This study will be conducted in primary care settings in each country. These are arranged and managed differently in each country, and so will be described briefly here.

Bosnia and Herzegovina

Health care is organised differently in the two entities of Bosnia and Herzegovina (BiH) – Federation of Bosnia and Herzegovina and Republic of Srpska. In the Federation of Bosnia and Herzegovina, where our study will take place, organisation of health care is delivered through the ten cantons with ten respective cantonal health ministries and a Federal ministry of health which has a guidance role [41, 42]. Continuity of care is a key characteristic of primary health care.

The Public Institution Health Centre of Sarajevo Canton is the largest institution in BiH providing primary health care [43]. The institution has nine community health centres, one in each municipality. Primary health care services involve family medicine and primary mental health care in the Community Mental Health Centres. Some secondary health care services are also available in this institution – internal medicine, neurology, ophthalmology, ear nose and throat, and dental medicine. The aim of primary health care is to make health services accessible and available for all the citizens, so the outpatient clinics are placed in the local communities.

Although Bosnia and Herzegovina is one of the most vulnerable societies in the region, it has made significant progress in the area of mental health care reform, which was launched in 1996 focusing on community-based mental health. BiH is the only country in South-East Europe that has set up a network of 74 community-based mental health centres which provide services to 3.8 million residents [44]. The centres employ multi-disciplinary teams comprising psychiatrists, psychologists, social workers and medical nurses; some centres, however, also employ occupational therapists, defectologists, speech therapists, somatotherapists, and child psychiatrists. These processes aim to build an effective, efficient and high-quality mental health service focused on the user needs, accessible to as many people as possible in the context of the integrated system of service delivery. The mental health care system needs to protect human rights, ensure gender equality and efficiently respond to the diverse needs of the population, especially of the most vulnerable groups.

This study will recruit patients from the Public Institution Health Care Centre of Sarajevo. Clinicians who will deliver the interventions are physicians who work at the primary health care centre of Sarajevo. The intervention, patient assessments, interviews and physician training will take place in the offices of primary health care centres which provide privacy and confidentiality.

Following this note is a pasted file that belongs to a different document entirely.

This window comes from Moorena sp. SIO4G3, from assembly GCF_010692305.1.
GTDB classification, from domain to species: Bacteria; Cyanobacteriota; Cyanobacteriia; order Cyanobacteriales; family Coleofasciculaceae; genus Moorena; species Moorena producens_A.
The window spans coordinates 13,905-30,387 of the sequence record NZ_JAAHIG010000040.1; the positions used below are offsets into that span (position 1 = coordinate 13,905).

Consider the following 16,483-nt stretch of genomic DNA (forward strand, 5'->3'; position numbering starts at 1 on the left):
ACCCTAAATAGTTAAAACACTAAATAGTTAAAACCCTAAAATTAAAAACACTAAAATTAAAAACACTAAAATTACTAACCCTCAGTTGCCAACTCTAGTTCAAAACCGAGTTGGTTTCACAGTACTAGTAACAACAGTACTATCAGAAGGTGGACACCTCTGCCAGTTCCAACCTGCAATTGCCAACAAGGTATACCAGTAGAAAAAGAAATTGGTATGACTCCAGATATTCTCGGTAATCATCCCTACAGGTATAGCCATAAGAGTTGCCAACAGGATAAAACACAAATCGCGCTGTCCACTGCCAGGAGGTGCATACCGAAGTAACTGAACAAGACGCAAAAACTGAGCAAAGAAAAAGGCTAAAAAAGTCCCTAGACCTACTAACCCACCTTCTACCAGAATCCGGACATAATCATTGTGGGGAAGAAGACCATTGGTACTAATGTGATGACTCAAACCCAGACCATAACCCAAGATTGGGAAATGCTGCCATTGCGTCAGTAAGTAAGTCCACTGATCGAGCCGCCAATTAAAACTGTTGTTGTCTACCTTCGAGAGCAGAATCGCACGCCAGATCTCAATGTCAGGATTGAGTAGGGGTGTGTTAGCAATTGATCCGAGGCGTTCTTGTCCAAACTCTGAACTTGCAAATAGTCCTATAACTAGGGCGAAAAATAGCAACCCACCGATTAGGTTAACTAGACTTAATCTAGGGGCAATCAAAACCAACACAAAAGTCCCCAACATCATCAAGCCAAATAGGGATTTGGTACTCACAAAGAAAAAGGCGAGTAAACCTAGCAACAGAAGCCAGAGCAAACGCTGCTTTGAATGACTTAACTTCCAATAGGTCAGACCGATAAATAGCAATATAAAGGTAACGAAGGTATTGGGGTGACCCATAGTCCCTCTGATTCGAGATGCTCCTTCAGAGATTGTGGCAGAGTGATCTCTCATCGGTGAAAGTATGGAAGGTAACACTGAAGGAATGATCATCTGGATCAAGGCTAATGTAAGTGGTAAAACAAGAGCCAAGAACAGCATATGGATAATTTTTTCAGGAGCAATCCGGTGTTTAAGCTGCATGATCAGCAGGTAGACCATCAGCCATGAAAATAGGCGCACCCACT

In Colombia, the new model of care emphasises the role of primary care in the national public health strategy. The policy ‘PAIS’ (Plan de Atención Integral en Salud, or comprehensive health care policy) appears in this new model, which seeks to provide an integrated model of healthcare, in such a way that the entire territory has timely, effective and high-quality access, based on a health promotion and prevention strategy. This model is called MIAS (Modelo Integral de Atención en Salud, or comprehensive health care model) and proposes an evaluation of the health needs of a given territory (city, municipality, state) in such a way that, with the health insurance entities either EPS (Entidad Promotora de Salud, or Health Promoting Entity) or IPS (Institución Prestadora de Servicios, or Service Provider Institution), strategies are developed that address these needs. For this, the model proposes the development of comprehensive health care routes (RIAS, Red Integral de Atención en Salud). The first access route is provided by primary health care, which seeks to guarantee timely access to medical care. However, another function is to establish the specific care route by risk groups, to guarantee appropriate care. Within this, there are 16 risk groups, among which are those with mental health problems, violence-related issues and problems related to drug abuse. However, the capability of the primary care level to deal with chronic conditions has been limited. Increasing the capacity of primary care services to manage chronic conditions in an integrated way is a priority for the system. Comorbidity is managed in primary care as there is a lack of specialists within the healthcare system [45].